With the breakup of Standard Oil in 1911, each of the surviving companies that marketed petroleum products was assigned a territory in which they were allowed to use the Standard name and certain other trademarks associated with Standard from before the breakup, including Red Crown or Crown Gasoline and Polarine Motor Oils.
Along the eastern seaboard, Standard Oil of New Jersey (Esso/later Exxon) was assigned to market in New Jersey, Delaware, Maryland, Virginia, West Virginia, North Carolina and South Carolina. Two subsidiary companies were part of SONJ, including Standard of Pennsylvania (marketing in Pennsylvania) and Standard of Louisiana (marketing in Tennessee, Arkansas, and Louisiana). Through purchases in the early 1930s SONJ moved into New England, but this dominant marketer was barred from direct operations in Georgia, Florida, Mississippi, Alabama, and Kentucky.
Standard Oil Company of Kentucky(KYSO), one of the surviving Standard siblings, was assigned marketing in those five southern states. Without production or refining capabilities, KYSO acted as a large gasoline "jobber", distributing products manufactured by others, particularly gasoline refined by Esso and lubricants by Mobil. In 1961, however, Standard Oil of California purchased Standard of Kentucky, and as quickly as possible dropped all of the purchasing agreements with Esso and Mobil. Kyso stations were reimaged between 1962 and 1964 and Kyso "Crown" and "Crown Extra" were replaced by Chevron and Chevron Supreme gasolines. Station brand identification retained the "Standard Oil" signage as always, although the colors were reversed from the previous logo.
This arrangement was not unusual for Chevron. On the west coast Standard of California had owned and operated "Standard" stations since 1911, and had sold gasolines branded "Chevron" through these stations since the end of World War II. Standard's dealer network, not the company owned stations, began in the 1920s under originally the "Standard / Authorized Dealer" network and, as they expanded outside of their assigned territory in the 1930s, under the name "Calso". The Chevron name came from the hallmark logo first used in the early 1930s, and was applied only to gasolines at first. The Calso network in the Rocky Mountain West changed to "Chevron Stations" in 1946, as were the Standard dealer sites, company owned stations retained the Standard name; also in 1946 Calso was introduced as a jobber brand in the northeast and stations were eventually found from Maine to eastern Virginia until 1959, when those stations branded Chevron.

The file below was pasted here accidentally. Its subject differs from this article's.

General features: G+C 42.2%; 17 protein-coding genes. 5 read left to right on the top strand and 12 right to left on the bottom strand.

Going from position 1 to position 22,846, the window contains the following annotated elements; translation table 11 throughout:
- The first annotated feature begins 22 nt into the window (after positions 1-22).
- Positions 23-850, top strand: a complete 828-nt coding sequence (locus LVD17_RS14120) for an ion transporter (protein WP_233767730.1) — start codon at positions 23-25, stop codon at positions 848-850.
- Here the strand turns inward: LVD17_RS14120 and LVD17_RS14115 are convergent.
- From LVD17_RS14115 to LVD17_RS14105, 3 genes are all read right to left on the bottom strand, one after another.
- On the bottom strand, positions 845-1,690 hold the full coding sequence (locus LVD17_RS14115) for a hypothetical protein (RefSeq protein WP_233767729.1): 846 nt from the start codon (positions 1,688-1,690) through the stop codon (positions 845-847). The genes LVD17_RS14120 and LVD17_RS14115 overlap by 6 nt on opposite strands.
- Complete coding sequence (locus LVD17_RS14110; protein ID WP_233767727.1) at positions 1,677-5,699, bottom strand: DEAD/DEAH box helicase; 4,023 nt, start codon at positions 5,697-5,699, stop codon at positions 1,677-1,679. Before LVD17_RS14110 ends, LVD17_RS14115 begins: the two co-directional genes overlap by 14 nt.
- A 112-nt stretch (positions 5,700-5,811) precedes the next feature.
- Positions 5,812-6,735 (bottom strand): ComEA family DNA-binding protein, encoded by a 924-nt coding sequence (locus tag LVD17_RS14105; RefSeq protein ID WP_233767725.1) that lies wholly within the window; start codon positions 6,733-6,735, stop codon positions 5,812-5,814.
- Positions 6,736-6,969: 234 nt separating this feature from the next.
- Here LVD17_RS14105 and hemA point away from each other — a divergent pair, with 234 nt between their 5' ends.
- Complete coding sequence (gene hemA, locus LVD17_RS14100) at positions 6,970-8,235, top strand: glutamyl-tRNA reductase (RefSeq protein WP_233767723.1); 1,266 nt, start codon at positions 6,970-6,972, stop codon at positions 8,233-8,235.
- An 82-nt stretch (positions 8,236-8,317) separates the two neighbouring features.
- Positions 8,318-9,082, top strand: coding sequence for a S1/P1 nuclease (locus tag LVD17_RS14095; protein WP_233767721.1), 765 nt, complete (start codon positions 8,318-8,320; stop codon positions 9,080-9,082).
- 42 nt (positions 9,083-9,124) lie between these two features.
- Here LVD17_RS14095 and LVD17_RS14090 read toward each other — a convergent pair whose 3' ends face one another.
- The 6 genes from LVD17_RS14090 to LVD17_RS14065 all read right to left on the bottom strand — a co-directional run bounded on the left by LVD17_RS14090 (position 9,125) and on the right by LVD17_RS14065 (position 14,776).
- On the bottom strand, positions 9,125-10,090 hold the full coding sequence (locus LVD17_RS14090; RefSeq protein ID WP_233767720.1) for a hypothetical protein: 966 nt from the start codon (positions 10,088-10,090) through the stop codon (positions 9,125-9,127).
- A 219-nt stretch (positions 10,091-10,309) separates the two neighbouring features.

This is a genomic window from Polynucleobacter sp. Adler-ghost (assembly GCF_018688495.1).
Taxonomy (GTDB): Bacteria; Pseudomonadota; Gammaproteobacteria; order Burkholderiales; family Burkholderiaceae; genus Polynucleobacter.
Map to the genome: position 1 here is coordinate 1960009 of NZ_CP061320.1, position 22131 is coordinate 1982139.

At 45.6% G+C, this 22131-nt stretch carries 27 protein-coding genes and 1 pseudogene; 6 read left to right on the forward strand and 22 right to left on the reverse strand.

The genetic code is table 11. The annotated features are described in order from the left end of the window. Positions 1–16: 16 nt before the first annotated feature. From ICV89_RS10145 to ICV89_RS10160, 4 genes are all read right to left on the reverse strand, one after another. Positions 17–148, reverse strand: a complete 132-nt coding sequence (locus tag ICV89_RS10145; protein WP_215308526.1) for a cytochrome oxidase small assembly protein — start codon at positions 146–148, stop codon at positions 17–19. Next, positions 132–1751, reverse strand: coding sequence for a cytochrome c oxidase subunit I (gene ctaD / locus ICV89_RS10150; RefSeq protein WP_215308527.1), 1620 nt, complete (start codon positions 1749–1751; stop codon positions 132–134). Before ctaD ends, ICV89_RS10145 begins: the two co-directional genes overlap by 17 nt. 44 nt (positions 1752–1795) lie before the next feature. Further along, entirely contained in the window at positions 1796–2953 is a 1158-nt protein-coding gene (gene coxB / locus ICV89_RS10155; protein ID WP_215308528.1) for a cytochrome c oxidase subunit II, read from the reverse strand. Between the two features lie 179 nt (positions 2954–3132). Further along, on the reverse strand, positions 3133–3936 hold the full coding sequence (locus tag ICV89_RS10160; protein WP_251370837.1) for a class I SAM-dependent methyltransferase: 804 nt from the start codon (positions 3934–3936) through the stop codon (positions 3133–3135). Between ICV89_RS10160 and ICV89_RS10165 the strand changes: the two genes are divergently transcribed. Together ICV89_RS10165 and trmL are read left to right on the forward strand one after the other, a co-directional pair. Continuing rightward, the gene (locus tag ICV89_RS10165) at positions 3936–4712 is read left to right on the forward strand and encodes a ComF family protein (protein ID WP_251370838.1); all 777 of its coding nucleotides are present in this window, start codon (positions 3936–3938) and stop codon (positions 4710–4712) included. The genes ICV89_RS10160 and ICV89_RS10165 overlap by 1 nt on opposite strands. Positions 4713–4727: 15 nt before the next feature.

The Kyso purchase put Standard of California, through their new subsidiary, Standard of Kentucky, in a growing market in the 1960s. To tie in to existing marketing areas, Standard of Kentucky began operating some stations in Tennessee under the Chevron (not Standard) name, as well as around Bristol, Virginia. They signed on a jobber with some 40 stations in South Carolina in the 1970s (Spartan Petroleum, formerly an Atlantic jobber) that put the Chevron sign in NC for the first time, on I-26 at Naples, NC in 1977. By this time Standard stations in Florida, Georgia, Alabama, Mississippi and Kentucky were displaying the "two stripe" Chevron sign with the word "Standard" across the top, as were genuine company owned stations in Standard of California's native territory out west. Identical signs displaying Chevron were used in the west for dealer stations and in all states where the Standard name was not allowed. By the early 1980s all of the Standard branding was phased out, except for the token stations listed in this thread, and the Chevron name was used otherwise universally.
I was in Virginia when Chevron purchased Gulf in 1984. During the summer of 1985 Gulf stations in Virginia, Maryland, Delaware, West Virginia, Texas, Louisiana, Oklahoma, and some border areas were all converted to Chevron. We photographed a number of thse sites being reimaged at that time. Shortly after that Chevron (former Calso) and Gulf stations in the northeast were sold off piecemeal and to Cumberland Farms, who still operates under the Gulf name up north. Gulf in the south, in the former Kyso area, was sold to BP to prevent anti-trust action.
For more information about the relationships of the Standard siblings, I recommend my book "Standard Oil, The First 125 years". It is out of print, but I do see them on eBay and Amazon and in used book stores.